Insteads


Rather than look at estimated metrics, you should be looking at how queries actually perform. For most servers I look at, that means looking at queries with high average CPU time, and large memory grants. Those metrics typically represent tunable aspects of the query.

In other cases, you might look at wait stats to direct the type of queries you want to go after. Reads, writes, and executions are also valuable metrics at times.

One danger of looking at totals rather than averages is that you may find things that do a little bit of something a whole lot of times, and there’s no real way to tune the small bit of activity they generate other than to run the query less.

What’s A Cost For?


In general, I only tend to look at costs to figure out plan choices within a query, or when comparing two different plans for “the same” query.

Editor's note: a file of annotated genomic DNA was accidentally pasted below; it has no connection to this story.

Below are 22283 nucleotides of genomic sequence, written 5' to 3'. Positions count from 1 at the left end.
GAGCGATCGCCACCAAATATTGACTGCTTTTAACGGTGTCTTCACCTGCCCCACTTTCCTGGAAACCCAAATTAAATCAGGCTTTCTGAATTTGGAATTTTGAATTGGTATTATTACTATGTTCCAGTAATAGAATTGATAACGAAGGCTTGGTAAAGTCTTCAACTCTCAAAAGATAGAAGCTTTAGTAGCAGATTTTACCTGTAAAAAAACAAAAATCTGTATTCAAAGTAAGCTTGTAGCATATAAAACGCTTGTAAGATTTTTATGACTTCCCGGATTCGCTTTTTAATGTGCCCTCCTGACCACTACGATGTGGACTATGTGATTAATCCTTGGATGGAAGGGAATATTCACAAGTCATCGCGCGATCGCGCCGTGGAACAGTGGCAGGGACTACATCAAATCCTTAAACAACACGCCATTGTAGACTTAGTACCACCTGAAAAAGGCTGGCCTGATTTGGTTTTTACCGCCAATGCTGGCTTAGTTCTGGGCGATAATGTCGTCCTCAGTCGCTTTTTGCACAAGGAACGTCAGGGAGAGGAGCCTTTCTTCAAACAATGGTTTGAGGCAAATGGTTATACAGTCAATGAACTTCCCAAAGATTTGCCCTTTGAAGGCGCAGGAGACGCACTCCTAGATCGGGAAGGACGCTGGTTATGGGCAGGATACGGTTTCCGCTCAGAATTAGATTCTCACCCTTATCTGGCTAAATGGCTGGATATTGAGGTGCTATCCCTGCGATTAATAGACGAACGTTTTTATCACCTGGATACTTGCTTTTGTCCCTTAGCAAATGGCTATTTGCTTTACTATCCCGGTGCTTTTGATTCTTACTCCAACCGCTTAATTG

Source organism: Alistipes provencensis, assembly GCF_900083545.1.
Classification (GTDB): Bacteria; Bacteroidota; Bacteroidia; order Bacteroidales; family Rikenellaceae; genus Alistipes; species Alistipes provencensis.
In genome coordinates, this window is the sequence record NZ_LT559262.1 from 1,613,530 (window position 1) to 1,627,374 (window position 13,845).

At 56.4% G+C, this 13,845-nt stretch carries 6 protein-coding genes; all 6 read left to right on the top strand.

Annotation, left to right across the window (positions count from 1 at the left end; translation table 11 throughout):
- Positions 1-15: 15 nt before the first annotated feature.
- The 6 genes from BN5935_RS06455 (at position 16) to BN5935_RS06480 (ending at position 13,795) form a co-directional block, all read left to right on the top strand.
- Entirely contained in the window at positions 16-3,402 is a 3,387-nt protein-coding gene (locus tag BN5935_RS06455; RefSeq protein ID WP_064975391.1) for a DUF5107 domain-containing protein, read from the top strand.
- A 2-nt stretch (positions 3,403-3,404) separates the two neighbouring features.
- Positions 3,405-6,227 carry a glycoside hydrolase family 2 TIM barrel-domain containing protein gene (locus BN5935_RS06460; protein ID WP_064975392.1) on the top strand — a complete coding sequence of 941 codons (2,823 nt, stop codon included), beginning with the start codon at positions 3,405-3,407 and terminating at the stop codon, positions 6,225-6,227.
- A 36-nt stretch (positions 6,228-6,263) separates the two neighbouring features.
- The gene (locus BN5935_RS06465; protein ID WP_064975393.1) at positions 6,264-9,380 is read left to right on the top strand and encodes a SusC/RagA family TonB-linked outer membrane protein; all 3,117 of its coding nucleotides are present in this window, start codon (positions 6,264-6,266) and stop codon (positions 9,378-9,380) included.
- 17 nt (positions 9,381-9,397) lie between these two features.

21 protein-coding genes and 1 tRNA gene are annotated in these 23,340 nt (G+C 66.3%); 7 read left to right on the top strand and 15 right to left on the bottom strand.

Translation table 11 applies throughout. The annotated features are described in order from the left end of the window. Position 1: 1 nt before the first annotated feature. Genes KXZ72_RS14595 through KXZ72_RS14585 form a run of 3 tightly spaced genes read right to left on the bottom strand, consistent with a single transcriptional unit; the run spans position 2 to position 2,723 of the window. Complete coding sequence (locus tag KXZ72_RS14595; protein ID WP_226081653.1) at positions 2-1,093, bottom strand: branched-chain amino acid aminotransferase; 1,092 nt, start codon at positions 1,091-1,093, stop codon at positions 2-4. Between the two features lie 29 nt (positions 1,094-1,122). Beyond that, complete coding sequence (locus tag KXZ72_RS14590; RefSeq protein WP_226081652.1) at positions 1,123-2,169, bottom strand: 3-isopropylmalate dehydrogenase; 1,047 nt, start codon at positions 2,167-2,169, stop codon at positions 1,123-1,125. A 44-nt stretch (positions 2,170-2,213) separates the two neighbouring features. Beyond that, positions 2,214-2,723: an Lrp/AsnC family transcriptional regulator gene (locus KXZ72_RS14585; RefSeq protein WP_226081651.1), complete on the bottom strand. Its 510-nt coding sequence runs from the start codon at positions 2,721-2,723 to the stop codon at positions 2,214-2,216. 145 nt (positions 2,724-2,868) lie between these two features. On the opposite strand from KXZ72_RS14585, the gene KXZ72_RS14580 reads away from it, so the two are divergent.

This is where experimenting with hints to change the plan shapes and choices can show you why you got the plan you did, and what you might have to do to get the plan you want naturally.

Let’s say you want to figure out why you got a specific join type. You hint the type of join you want, and there’s a missing index request now. Adding the index gets you the plan shape you want without the hint. Everyone lived happily ever after.

Until the index got fragmented ???

Thanks for reading!

Going Further


If this is the kind of SQL Server stuff you love learning about, you’ll love my training. I’m offering a 75% discount on to my blog readers if you click from here. I’m also available for consulting if you just don’t have time for that and need to solve performance problems quickly.

A Query To Help You Find Plans With Eager Index Spools In SQL Server’s Plan Cache

Yawn And Yawn


I’ve written a bunch about Eager Index Spools, and how to fix them, but I’ve always sort of left the “finding” part up to you, or pointed curious tuners to tools like sp_BlitzCache.

Recently though, I worked with a client who had Eager Index Spools so frequently that we needed to track them down specifically.